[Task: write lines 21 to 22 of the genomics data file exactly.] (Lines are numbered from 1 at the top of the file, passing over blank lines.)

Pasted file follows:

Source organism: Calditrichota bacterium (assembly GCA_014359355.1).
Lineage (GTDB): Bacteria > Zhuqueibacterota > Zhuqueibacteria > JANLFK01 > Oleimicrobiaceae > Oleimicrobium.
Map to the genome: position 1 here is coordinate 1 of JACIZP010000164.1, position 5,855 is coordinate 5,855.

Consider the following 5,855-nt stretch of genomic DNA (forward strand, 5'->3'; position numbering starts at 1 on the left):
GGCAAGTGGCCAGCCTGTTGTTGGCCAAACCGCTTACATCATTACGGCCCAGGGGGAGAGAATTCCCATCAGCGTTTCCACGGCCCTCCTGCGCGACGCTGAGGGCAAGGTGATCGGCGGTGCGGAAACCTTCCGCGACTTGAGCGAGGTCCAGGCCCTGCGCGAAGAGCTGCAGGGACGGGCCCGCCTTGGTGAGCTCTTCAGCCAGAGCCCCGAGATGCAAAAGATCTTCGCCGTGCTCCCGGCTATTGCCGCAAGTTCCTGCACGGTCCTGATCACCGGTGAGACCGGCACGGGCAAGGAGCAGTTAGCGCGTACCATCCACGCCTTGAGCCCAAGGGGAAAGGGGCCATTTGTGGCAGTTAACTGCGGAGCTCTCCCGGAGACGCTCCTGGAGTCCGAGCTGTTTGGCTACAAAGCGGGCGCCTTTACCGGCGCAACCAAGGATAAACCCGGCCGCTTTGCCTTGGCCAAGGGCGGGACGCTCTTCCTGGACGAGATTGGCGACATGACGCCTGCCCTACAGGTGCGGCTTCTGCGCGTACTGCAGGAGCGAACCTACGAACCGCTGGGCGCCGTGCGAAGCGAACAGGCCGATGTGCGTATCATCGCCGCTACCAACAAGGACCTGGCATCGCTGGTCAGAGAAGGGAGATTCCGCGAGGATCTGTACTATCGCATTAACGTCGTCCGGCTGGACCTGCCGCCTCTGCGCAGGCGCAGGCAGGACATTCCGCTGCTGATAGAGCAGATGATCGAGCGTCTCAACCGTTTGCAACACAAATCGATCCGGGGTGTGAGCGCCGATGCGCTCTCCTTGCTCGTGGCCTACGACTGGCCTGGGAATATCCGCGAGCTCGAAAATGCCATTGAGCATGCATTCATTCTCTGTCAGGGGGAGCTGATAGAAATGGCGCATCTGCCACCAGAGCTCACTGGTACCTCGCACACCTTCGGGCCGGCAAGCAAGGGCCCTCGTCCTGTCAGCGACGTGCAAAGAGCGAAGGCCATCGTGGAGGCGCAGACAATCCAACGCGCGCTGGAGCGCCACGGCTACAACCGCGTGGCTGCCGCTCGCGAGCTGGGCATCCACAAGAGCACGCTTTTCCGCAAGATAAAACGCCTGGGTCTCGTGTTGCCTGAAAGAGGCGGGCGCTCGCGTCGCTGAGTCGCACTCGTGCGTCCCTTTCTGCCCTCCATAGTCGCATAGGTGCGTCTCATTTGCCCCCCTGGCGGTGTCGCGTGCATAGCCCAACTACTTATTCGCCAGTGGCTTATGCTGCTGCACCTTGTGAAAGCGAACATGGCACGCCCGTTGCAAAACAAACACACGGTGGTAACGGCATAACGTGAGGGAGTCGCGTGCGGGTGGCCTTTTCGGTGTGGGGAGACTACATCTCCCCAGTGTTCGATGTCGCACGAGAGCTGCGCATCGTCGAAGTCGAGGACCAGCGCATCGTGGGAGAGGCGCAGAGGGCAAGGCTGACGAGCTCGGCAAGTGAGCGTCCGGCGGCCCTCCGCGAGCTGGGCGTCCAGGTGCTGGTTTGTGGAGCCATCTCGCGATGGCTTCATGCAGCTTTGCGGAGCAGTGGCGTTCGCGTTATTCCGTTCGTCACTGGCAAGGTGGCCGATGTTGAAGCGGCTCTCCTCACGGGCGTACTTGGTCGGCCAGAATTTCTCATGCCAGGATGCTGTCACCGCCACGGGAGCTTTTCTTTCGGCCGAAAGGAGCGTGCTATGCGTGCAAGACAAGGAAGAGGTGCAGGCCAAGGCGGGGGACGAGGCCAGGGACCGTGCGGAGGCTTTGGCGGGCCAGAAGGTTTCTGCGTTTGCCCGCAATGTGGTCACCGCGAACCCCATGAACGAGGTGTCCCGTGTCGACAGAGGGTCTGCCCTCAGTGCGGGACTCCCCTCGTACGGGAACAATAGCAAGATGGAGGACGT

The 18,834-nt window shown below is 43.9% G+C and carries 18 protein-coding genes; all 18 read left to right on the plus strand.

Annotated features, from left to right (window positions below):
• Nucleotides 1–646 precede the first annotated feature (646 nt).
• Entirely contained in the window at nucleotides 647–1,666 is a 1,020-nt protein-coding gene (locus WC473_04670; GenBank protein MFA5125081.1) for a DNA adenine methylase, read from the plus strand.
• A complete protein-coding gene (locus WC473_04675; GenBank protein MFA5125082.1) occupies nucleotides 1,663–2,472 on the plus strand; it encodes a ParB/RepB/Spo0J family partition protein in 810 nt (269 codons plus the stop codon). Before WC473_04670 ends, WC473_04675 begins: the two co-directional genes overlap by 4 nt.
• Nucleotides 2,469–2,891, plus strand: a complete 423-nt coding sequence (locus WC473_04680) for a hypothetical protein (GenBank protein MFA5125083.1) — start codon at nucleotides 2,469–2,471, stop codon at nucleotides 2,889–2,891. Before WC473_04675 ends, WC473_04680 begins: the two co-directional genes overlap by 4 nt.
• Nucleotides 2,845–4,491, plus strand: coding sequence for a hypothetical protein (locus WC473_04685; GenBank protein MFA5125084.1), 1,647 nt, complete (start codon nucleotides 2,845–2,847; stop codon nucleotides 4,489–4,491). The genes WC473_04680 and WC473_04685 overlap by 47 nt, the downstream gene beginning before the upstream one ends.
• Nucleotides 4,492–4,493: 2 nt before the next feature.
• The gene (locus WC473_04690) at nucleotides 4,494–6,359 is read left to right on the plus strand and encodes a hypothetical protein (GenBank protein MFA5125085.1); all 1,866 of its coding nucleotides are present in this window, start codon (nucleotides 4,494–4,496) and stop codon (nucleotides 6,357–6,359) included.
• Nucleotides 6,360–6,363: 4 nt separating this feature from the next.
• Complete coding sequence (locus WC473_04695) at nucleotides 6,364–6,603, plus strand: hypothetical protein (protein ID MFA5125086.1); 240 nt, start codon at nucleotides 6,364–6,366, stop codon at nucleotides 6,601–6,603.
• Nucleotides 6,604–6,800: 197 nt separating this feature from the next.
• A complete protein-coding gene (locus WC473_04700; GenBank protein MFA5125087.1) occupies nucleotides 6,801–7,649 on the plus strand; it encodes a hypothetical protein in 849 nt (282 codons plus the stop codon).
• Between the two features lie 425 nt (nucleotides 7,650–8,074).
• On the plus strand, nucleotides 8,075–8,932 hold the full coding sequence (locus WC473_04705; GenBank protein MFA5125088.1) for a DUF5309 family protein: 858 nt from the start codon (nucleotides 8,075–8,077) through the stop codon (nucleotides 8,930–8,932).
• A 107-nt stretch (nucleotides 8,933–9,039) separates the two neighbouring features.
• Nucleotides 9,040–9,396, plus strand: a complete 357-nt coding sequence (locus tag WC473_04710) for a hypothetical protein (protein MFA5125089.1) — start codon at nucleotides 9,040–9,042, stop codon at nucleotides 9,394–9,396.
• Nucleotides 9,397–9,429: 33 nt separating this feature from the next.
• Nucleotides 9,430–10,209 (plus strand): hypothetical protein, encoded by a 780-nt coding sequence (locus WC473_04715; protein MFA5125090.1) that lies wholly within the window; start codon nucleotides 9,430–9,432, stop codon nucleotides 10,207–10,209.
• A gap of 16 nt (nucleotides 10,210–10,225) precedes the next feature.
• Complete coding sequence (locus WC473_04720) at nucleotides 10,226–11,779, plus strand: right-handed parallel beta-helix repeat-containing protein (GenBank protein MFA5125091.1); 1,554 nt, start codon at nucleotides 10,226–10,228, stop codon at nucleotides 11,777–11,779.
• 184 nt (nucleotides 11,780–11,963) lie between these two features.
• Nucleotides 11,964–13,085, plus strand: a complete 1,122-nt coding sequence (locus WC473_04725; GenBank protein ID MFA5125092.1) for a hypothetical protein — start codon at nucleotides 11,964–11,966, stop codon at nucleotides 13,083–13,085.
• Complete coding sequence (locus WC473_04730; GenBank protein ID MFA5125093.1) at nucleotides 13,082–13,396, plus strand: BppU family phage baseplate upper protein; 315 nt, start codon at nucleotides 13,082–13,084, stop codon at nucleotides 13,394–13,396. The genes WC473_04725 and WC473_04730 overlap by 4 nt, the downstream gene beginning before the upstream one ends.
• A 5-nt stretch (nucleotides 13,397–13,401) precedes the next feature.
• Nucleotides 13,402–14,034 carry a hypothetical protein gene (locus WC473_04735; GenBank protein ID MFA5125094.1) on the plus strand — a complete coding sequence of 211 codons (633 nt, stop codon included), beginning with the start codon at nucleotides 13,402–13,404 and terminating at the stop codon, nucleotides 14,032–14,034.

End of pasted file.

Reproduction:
• A 107-nt stretch (nucleotides 8,933–9,039) separates the two neighbouring features.
• Nucleotides 9,040–9,396, plus strand: a complete 357-nt coding sequence (locus tag WC473_04710) for a hypothetical protein (protein MFA5125089.1) — start codon at nucleotides 9,040–9,042, stop codon at nucleotides 9,394–9,396.